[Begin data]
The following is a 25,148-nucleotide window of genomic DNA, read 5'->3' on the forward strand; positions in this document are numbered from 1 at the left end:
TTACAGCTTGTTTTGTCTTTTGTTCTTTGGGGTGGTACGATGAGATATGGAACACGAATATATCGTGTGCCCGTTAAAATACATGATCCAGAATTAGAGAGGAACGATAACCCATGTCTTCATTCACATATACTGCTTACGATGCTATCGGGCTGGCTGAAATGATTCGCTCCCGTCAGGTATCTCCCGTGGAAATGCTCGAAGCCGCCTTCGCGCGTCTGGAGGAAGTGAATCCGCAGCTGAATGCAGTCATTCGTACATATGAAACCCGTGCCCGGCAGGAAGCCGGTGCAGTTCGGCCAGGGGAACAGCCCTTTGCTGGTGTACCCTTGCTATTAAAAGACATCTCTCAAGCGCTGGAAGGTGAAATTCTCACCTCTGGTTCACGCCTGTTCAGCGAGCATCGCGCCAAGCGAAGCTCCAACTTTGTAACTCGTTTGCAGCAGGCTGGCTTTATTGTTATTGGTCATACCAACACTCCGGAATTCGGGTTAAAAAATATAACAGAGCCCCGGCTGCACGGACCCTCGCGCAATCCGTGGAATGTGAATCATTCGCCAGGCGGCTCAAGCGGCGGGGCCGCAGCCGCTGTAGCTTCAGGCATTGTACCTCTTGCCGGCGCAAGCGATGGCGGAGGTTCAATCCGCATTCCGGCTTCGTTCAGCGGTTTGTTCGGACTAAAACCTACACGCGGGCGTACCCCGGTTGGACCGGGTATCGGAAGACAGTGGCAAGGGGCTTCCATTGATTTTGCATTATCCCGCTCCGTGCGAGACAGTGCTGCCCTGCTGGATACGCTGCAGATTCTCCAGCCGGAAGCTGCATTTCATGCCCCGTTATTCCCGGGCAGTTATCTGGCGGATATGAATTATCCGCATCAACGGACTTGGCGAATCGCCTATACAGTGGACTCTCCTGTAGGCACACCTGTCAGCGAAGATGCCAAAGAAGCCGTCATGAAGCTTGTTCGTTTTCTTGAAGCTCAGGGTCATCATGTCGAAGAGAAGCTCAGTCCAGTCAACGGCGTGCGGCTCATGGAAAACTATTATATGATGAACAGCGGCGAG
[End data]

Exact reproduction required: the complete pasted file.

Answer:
The following is a 25,148-nucleotide window of genomic DNA, read 5'->3' on the forward strand; positions in this document are numbered from 1 at the left end:
TTACAGCTTGTTTTGTCTTTTGTTCTTTGGGGTGGTACGATGAGATATGGAACACGAATATATCGTGTGCCCGTTAAAATACATGATCCAGAATTAGAGAGGAACGATAACCCATGTCTTCATTCACATATACTGCTTACGATGCTATCGGGCTGGCTGAAATGATTCGCTCCCGTCAGGTATCTCCCGTGGAAATGCTCGAAGCCGCCTTCGCGCGTCTGGAGGAAGTGAATCCGCAGCTGAATGCAGTCATTCGTACATATGAAACCCGTGCCCGGCAGGAAGCCGGTGCAGTTCGGCCAGGGGAACAGCCCTTTGCTGGTGTACCCTTGCTATTAAAAGACATCTCTCAAGCGCTGGAAGGTGAAATTCTCACCTCTGGTTCACGCCTGTTCAGCGAGCATCGCGCCAAGCGAAGCTCCAACTTTGTAACTCGTTTGCAGCAGGCTGGCTTTATTGTTATTGGTCATACCAACACTCCGGAATTCGGGTTAAAAAATATAACAGAGCCCCGGCTGCACGGACCCTCGCGCAATCCGTGGAATGTGAATCATTCGCCAGGCGGCTCAAGCGGCGGGGCCGCAGCCGCTGTAGCTTCAGGCATTGTACCTCTTGCCGGCGCAAGCGATGGCGGAGGTTCAATCCGCATTCCGGCTTCGTTCAGCGGTTTGTTCGGACTAAAACCTACACGCGGGCGTACCCCGGTTGGACCGGGTATCGGAAGACAGTGGCAAGGGGCTTCCATTGATTTTGCATTATCCCGCTCCGTGCGAGACAGTGCTGCCCTGCTGGATACGCTGCAGATTCTCCAGCCGGAAGCTGCATTTCATGCCCCGTTATTCCCGGGCAGTTATCTGGCGGATATGAATTATCCGCATCAACGGACTTGGCGAATCGCCTATACAGTGGACTCTCCTGTAGGCACACCTGTCAGCGAAGATGCCAAAGAAGCCGTCATGAAGCTTGTTCGTTTTCTTGAAGCTCAGGGTCATCATGTCGAAGAGAAGCTCAGTCCAGTCAACGGCGTGCGGCTCATGGAAAACTATTATATGATGAACAGCGGCGAG